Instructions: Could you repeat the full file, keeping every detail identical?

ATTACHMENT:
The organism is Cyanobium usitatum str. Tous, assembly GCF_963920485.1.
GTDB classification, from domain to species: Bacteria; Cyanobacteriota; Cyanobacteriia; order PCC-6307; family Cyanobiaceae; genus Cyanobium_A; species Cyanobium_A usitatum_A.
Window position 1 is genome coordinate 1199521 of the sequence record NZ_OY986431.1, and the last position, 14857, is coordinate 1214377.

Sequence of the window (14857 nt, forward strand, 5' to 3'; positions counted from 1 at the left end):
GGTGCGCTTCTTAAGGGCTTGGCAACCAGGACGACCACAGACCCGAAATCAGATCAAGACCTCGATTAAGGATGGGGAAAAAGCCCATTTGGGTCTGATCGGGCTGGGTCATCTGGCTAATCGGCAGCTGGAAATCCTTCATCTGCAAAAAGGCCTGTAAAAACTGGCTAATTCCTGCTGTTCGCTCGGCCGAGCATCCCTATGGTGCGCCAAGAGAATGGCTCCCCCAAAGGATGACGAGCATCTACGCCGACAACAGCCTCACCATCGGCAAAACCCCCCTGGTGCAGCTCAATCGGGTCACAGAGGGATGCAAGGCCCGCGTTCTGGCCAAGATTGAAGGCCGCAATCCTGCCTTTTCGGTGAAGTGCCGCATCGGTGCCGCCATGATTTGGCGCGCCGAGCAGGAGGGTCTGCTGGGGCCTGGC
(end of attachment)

The organism is Cyanobium usitatum str. Tous, assembly GCF_963920485.1.
GTDB classification, from domain to species: Bacteria; Cyanobacteriota; Cyanobacteriia; order PCC-6307; family Cyanobiaceae; genus Cyanobium_A; species Cyanobium_A usitatum_A.
Window position 1 is genome coordinate 1199521 of the sequence record NZ_OY986431.1, and the last position, 14857, is coordinate 1214377.

Sequence of the window (14857 nt, forward strand, 5' to 3'; positions counted from 1 at the left end):
GGTGCGCTTCTTAAGGGCTTGGCAACCAGGACGACCACAGACCCGAAATCAGATCAAGACCTCGATTAAGGATGGGGAAAAAGCCCATTTGGGTCTGATCGGGCTGGGTCATCTGGCTAATCGGCAGCTGGAAATCCTTCATCTGCAAAAAGGCCTGTAAAAACTGGCTAATTCCTGCTGTTCGCTCGGCCGAGCATCCCTATGGTGCGCCAAGAGAATGGCTCCCCCAAAGGATGACGAGCATCTACGCCGACAACAGCCTCACCATCGGCAAAACCCCCCTGGTGCAGCTCAATCGGGTCACAGAGGGATGCAAGGCCCGCGTTCTGGCCAAGATTGAAGGCCGCAATCCTGCCTTTTCGGTGAAGTGCCGCATCGGTGCCGCCATGATTTGGCGCGCCGAGCAGGAGGGTCTGCTGGGGCCTGGC